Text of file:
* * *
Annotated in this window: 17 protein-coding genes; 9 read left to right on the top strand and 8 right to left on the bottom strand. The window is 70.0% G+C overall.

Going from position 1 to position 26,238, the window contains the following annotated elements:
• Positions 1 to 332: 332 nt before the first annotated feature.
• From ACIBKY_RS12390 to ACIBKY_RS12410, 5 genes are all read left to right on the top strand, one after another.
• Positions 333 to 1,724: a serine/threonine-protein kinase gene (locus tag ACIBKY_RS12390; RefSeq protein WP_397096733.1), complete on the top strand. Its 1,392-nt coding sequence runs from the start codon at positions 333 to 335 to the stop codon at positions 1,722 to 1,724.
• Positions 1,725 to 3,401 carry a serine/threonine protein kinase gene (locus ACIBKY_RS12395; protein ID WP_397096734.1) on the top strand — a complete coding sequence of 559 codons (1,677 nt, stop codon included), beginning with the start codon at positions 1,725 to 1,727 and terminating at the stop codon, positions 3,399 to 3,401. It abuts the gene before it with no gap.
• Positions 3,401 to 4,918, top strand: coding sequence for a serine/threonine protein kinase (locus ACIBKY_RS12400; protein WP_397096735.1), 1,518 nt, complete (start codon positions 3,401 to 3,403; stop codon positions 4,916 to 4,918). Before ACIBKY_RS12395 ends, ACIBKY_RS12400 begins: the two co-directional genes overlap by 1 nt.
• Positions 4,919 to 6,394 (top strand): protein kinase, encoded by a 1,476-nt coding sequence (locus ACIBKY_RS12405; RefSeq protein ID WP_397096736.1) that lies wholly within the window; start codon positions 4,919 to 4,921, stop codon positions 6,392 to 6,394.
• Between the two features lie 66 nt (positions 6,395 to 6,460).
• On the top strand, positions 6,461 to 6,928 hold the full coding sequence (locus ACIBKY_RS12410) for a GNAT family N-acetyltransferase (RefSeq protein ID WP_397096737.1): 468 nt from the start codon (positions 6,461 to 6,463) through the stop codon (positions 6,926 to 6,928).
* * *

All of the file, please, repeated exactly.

Annotated in this window: 17 protein-coding genes; 9 read left to right on the top strand and 8 right to left on the bottom strand. The window is 70.0% G+C overall.

Going from position 1 to position 26,238, the window contains the following annotated elements:
• Positions 1 to 332: 332 nt before the first annotated feature.
• From ACIBKY_RS12390 to ACIBKY_RS12410, 5 genes are all read left to right on the top strand, one after another.
• Positions 333 to 1,724: a serine/threonine-protein kinase gene (locus tag ACIBKY_RS12390; RefSeq protein WP_397096733.1), complete on the top strand. Its 1,392-nt coding sequence runs from the start codon at positions 333 to 335 to the stop codon at positions 1,722 to 1,724.
• Positions 1,725 to 3,401 carry a serine/threonine protein kinase gene (locus ACIBKY_RS12395; protein ID WP_397096734.1) on the top strand — a complete coding sequence of 559 codons (1,677 nt, stop codon included), beginning with the start codon at positions 1,725 to 1,727 and terminating at the stop codon, positions 3,399 to 3,401. It abuts the gene before it with no gap.
• Positions 3,401 to 4,918, top strand: coding sequence for a serine/threonine protein kinase (locus ACIBKY_RS12400; protein WP_397096735.1), 1,518 nt, complete (start codon positions 3,401 to 3,403; stop codon positions 4,916 to 4,918). Before ACIBKY_RS12395 ends, ACIBKY_RS12400 begins: the two co-directional genes overlap by 1 nt.
• Positions 4,919 to 6,394 (top strand): protein kinase, encoded by a 1,476-nt coding sequence (locus ACIBKY_RS12405; RefSeq protein ID WP_397096736.1) that lies wholly within the window; start codon positions 4,919 to 4,921, stop codon positions 6,392 to 6,394.
• Between the two features lie 66 nt (positions 6,395 to 6,460).
• On the top strand, positions 6,461 to 6,928 hold the full coding sequence (locus ACIBKY_RS12410) for a GNAT family N-acetyltransferase (RefSeq protein ID WP_397096737.1): 468 nt from the start codon (positions 6,461 to 6,463) through the stop codon (positions 6,926 to 6,928).